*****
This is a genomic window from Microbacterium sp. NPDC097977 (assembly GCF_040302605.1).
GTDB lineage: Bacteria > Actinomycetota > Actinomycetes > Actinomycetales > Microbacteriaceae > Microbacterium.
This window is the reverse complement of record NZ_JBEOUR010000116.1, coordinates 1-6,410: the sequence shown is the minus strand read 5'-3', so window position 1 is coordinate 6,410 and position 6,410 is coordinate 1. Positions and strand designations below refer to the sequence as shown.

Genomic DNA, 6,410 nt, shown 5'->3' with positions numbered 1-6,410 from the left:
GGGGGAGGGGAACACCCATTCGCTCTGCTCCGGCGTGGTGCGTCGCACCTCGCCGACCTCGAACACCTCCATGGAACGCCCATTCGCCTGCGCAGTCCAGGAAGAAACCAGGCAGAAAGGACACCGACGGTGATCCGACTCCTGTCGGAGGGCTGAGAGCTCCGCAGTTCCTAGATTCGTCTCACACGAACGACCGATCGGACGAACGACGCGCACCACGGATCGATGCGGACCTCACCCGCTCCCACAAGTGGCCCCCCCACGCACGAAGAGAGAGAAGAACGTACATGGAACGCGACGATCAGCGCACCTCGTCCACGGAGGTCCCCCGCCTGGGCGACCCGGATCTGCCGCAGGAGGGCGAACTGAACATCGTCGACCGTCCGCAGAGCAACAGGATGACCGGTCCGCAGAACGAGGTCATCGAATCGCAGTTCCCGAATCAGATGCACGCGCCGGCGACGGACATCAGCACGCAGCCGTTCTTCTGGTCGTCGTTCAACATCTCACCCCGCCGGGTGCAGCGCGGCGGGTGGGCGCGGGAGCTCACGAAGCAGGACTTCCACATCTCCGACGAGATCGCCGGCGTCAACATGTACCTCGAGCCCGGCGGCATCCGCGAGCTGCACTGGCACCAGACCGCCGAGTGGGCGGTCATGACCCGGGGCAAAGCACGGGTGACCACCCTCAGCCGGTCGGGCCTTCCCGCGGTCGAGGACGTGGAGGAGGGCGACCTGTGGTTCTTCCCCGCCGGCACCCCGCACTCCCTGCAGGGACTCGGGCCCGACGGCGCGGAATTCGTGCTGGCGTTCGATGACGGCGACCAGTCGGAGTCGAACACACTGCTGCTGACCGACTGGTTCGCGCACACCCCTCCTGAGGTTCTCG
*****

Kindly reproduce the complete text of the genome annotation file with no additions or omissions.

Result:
This is a genomic window from Microbacterium sp. NPDC097977 (assembly GCF_040302605.1).
GTDB lineage: Bacteria > Actinomycetota > Actinomycetes > Actinomycetales > Microbacteriaceae > Microbacterium.
This window is the reverse complement of record NZ_JBEOUR010000116.1, coordinates 1-6,410: the sequence shown is the minus strand read 5'-3', so window position 1 is coordinate 6,410 and position 6,410 is coordinate 1. Positions and strand designations below refer to the sequence as shown.

Genomic DNA, 6,410 nt, shown 5'->3' with positions numbered 1-6,410 from the left:
GGGGGAGGGGAACACCCATTCGCTCTGCTCCGGCGTGGTGCGTCGCACCTCGCCGACCTCGAACACCTCCATGGAACGCCCATTCGCCTGCGCAGTCCAGGAAGAAACCAGGCAGAAAGGACACCGACGGTGATCCGACTCCTGTCGGAGGGCTGAGAGCTCCGCAGTTCCTAGATTCGTCTCACACGAACGACCGATCGGACGAACGACGCGCACCACGGATCGATGCGGACCTCACCCGCTCCCACAAGTGGCCCCCCCACGCACGAAGAGAGAGAAGAACGTACATGGAACGCGACGATCAGCGCACCTCGTCCACGGAGGTCCCCCGCCTGGGCGACCCGGATCTGCCGCAGGAGGGCGAACTGAACATCGTCGACCGTCCGCAGAGCAACAGGATGACCGGTCCGCAGAACGAGGTCATCGAATCGCAGTTCCCGAATCAGATGCACGCGCCGGCGACGGACATCAGCACGCAGCCGTTCTTCTGGTCGTCGTTCAACATCTCACCCCGCCGGGTGCAGCGCGGCGGGTGGGCGCGGGAGCTCACGAAGCAGGACTTCCACATCTCCGACGAGATCGCCGGCGTCAACATGTACCTCGAGCCCGGCGGCATCCGCGAGCTGCACTGGCACCAGACCGCCGAGTGGGCGGTCATGACCCGGGGCAAAGCACGGGTGACCACCCTCAGCCGGTCGGGCCTTCCCGCGGTCGAGGACGTGGAGGAGGGCGACCTGTGGTTCTTCCCCGCCGGCACCCCGCACTCCCTGCAGGGACTCGGGCCCGACGGCGCGGAATTCGTGCTGGCGTTCGATGACGGCGACCAGTCGGAGTCGAACACACTGCTGCTGACCGACTGGTTCGCGCACACCCCTCCTGAGGTTCTCG